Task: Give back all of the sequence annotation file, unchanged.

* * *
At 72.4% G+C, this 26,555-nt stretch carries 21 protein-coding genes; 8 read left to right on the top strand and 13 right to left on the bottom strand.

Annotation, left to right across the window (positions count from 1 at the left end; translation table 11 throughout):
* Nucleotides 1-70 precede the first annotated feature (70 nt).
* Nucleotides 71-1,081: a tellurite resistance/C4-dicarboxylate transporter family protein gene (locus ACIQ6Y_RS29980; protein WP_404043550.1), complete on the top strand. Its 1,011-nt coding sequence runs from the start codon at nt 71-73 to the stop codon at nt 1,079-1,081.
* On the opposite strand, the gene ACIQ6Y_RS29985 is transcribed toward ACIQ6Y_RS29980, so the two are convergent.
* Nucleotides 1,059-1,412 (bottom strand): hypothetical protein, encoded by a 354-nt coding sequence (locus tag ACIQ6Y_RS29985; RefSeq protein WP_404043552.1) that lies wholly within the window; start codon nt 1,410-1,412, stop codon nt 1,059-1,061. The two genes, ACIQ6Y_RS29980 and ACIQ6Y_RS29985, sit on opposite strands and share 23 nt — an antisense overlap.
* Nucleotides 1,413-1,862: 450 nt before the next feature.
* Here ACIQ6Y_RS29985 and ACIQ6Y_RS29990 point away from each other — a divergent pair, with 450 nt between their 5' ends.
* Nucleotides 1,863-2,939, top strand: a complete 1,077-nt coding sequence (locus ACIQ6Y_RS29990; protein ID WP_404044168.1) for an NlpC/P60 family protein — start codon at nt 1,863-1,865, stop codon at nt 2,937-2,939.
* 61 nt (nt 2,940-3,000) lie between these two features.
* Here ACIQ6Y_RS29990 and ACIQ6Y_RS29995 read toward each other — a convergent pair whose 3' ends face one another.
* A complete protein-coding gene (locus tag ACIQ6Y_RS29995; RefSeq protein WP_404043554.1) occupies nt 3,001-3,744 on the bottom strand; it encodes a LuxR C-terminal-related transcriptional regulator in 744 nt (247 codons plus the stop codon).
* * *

At 72.4% G+C, this 26,555-nt stretch carries 21 protein-coding genes; 8 read left to right on the top strand and 13 right to left on the bottom strand.

Annotation, left to right across the window (positions count from 1 at the left end; translation table 11 throughout):
* Nucleotides 1-70 precede the first annotated feature (70 nt).
* Nucleotides 71-1,081: a tellurite resistance/C4-dicarboxylate transporter family protein gene (locus ACIQ6Y_RS29980; protein WP_404043550.1), complete on the top strand. Its 1,011-nt coding sequence runs from the start codon at nt 71-73 to the stop codon at nt 1,079-1,081.
* On the opposite strand, the gene ACIQ6Y_RS29985 is transcribed toward ACIQ6Y_RS29980, so the two are convergent.
* Nucleotides 1,059-1,412 (bottom strand): hypothetical protein, encoded by a 354-nt coding sequence (locus tag ACIQ6Y_RS29985; RefSeq protein WP_404043552.1) that lies wholly within the window; start codon nt 1,410-1,412, stop codon nt 1,059-1,061. The two genes, ACIQ6Y_RS29980 and ACIQ6Y_RS29985, sit on opposite strands and share 23 nt — an antisense overlap.
* Nucleotides 1,413-1,862: 450 nt before the next feature.
* Here ACIQ6Y_RS29985 and ACIQ6Y_RS29990 point away from each other — a divergent pair, with 450 nt between their 5' ends.
* Nucleotides 1,863-2,939, top strand: a complete 1,077-nt coding sequence (locus ACIQ6Y_RS29990; protein ID WP_404044168.1) for an NlpC/P60 family protein — start codon at nt 1,863-1,865, stop codon at nt 2,937-2,939.
* 61 nt (nt 2,940-3,000) lie between these two features.
* Here ACIQ6Y_RS29990 and ACIQ6Y_RS29995 read toward each other — a convergent pair whose 3' ends face one another.
* A complete protein-coding gene (locus tag ACIQ6Y_RS29995; RefSeq protein WP_404043554.1) occupies nt 3,001-3,744 on the bottom strand; it encodes a LuxR C-terminal-related transcriptional regulator in 744 nt (247 codons plus the stop codon).